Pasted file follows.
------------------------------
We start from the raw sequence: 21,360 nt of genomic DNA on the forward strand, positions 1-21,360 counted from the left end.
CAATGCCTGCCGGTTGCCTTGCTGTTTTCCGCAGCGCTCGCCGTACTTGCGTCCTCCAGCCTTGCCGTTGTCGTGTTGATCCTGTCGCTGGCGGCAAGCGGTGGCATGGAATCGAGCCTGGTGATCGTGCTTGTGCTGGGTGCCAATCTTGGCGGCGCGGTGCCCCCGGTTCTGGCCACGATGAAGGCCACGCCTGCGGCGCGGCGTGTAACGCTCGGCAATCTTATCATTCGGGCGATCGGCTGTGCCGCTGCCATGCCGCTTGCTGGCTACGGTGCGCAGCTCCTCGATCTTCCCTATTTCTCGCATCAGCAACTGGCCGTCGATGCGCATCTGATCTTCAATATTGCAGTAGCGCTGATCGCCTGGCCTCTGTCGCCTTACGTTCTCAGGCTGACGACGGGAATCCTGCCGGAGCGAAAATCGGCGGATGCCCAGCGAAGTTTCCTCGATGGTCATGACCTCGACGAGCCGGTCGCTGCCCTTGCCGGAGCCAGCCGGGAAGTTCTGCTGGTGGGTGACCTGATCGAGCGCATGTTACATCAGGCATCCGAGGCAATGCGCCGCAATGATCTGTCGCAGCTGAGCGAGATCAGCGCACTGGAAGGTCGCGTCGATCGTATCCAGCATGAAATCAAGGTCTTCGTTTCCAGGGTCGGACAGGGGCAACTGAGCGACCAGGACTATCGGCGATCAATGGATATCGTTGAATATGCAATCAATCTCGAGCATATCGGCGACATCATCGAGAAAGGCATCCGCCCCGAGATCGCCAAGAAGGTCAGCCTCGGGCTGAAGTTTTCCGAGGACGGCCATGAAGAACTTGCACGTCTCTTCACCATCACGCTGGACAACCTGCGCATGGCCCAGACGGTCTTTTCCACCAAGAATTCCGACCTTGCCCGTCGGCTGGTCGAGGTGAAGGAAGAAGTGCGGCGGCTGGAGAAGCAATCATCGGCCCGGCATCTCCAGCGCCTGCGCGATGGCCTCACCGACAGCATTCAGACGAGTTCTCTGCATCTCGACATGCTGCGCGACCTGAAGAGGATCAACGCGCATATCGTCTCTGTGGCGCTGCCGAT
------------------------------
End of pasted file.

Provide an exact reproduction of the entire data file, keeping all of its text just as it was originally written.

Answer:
We start from the raw sequence: 21,360 nt of genomic DNA on the forward strand, positions 1-21,360 counted from the left end.
CAATGCCTGCCGGTTGCCTTGCTGTTTTCCGCAGCGCTCGCCGTACTTGCGTCCTCCAGCCTTGCCGTTGTCGTGTTGATCCTGTCGCTGGCGGCAAGCGGTGGCATGGAATCGAGCCTGGTGATCGTGCTTGTGCTGGGTGCCAATCTTGGCGGCGCGGTGCCCCCGGTTCTGGCCACGATGAAGGCCACGCCTGCGGCGCGGCGTGTAACGCTCGGCAATCTTATCATTCGGGCGATCGGCTGTGCCGCTGCCATGCCGCTTGCTGGCTACGGTGCGCAGCTCCTCGATCTTCCCTATTTCTCGCATCAGCAACTGGCCGTCGATGCGCATCTGATCTTCAATATTGCAGTAGCGCTGATCGCCTGGCCTCTGTCGCCTTACGTTCTCAGGCTGACGACGGGAATCCTGCCGGAGCGAAAATCGGCGGATGCCCAGCGAAGTTTCCTCGATGGTCATGACCTCGACGAGCCGGTCGCTGCCCTTGCCGGAGCCAGCCGGGAAGTTCTGCTGGTGGGTGACCTGATCGAGCGCATGTTACATCAGGCATCCGAGGCAATGCGCCGCAATGATCTGTCGCAGCTGAGCGAGATCAGCGCACTGGAAGGTCGCGTCGATCGTATCCAGCATGAAATCAAGGTCTTCGTTTCCAGGGTCGGACAGGGGCAACTGAGCGACCAGGACTATCGGCGATCAATGGATATCGTTGAATATGCAATCAATCTCGAGCATATCGGCGACATCATCGAGAAAGGCATCCGCCCCGAGATCGCCAAGAAGGTCAGCCTCGGGCTGAAGTTTTCCGAGGACGGCCATGAAGAACTTGCACGTCTCTTCACCATCACGCTGGACAACCTGCGCATGGCCCAGACGGTCTTTTCCACCAAGAATTCCGACCTTGCCCGTCGGCTGGTCGAGGTGAAGGAAGAAGTGCGGCGGCTGGAGAAGCAATCATCGGCCCGGCATCTCCAGCGCCTGCGCGATGGCCTCACCGACAGCATTCAGACGAGTTCTCTGCATCTCGACATGCTGCGCGACCTGAAGAGGATCAACGCGCATATCGTCTCTGTGGCGCTGCCGAT